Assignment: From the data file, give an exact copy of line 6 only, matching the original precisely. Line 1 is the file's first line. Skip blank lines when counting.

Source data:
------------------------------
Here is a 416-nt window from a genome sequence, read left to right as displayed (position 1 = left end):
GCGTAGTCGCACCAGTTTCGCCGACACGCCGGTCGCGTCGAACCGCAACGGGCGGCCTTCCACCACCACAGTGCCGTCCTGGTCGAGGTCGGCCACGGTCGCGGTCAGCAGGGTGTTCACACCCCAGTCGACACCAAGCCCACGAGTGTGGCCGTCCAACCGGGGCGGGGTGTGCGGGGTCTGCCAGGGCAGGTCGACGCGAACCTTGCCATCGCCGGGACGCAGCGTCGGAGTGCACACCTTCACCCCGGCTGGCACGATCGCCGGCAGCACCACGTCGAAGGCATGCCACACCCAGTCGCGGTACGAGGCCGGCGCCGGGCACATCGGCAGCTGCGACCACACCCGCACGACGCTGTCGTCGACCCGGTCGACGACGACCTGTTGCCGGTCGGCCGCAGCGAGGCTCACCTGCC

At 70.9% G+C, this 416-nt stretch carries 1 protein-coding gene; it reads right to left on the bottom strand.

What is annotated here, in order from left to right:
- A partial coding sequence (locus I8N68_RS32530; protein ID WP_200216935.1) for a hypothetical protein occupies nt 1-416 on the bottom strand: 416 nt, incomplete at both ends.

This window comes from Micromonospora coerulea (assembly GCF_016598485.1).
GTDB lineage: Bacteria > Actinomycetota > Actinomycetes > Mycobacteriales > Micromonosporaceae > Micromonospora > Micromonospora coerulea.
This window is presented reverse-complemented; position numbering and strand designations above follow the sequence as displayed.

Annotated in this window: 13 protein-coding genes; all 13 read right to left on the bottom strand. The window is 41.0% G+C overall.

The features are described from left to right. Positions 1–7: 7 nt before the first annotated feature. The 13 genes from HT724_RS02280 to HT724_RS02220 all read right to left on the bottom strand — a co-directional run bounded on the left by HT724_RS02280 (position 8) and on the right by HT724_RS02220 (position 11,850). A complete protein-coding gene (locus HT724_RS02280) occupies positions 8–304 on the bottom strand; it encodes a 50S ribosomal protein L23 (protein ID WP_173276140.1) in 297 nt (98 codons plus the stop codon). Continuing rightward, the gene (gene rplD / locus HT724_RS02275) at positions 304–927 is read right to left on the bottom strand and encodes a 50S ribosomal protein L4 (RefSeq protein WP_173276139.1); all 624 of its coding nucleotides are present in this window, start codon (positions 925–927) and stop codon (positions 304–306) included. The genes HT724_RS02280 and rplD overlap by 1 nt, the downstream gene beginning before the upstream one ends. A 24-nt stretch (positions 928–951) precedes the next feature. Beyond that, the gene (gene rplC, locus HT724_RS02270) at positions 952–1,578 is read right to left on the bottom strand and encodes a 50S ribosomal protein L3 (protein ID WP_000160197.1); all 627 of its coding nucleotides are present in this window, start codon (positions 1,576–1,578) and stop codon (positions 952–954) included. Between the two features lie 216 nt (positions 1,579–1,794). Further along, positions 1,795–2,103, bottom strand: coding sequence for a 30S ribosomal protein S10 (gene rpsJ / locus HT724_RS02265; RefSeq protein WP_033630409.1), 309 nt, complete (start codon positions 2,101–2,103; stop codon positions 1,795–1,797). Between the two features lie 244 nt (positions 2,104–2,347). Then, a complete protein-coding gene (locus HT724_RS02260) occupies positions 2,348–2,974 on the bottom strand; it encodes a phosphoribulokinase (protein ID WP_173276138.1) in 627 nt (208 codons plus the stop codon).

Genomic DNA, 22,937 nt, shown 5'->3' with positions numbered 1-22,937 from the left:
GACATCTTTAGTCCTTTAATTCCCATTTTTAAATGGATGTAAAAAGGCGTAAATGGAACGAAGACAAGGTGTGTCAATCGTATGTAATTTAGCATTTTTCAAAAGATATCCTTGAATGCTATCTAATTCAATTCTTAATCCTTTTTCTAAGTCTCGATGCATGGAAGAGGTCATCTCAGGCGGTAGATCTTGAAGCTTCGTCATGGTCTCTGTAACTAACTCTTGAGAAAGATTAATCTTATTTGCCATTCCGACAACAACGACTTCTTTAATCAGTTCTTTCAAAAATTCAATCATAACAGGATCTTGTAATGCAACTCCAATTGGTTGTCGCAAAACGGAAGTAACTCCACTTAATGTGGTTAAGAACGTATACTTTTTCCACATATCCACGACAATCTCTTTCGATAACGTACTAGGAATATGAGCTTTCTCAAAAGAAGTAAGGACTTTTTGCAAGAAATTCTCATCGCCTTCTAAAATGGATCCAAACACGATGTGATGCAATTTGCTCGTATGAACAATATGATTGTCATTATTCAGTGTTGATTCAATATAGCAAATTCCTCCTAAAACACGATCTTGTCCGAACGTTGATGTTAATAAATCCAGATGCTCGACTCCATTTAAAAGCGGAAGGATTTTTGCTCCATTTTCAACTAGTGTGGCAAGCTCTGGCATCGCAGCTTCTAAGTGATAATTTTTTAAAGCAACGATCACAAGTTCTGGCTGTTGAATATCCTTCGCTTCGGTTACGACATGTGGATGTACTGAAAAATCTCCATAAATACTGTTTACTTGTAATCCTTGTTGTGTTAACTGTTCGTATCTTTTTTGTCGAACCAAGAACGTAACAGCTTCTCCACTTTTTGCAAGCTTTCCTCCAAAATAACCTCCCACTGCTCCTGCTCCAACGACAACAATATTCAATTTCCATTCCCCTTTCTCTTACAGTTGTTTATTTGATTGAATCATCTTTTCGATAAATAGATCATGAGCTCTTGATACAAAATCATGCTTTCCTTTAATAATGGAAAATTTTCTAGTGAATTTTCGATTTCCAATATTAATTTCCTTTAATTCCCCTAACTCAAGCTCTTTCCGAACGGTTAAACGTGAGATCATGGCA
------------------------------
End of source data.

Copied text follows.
This window comes from Micromonospora coerulea (assembly GCF_016598485.1).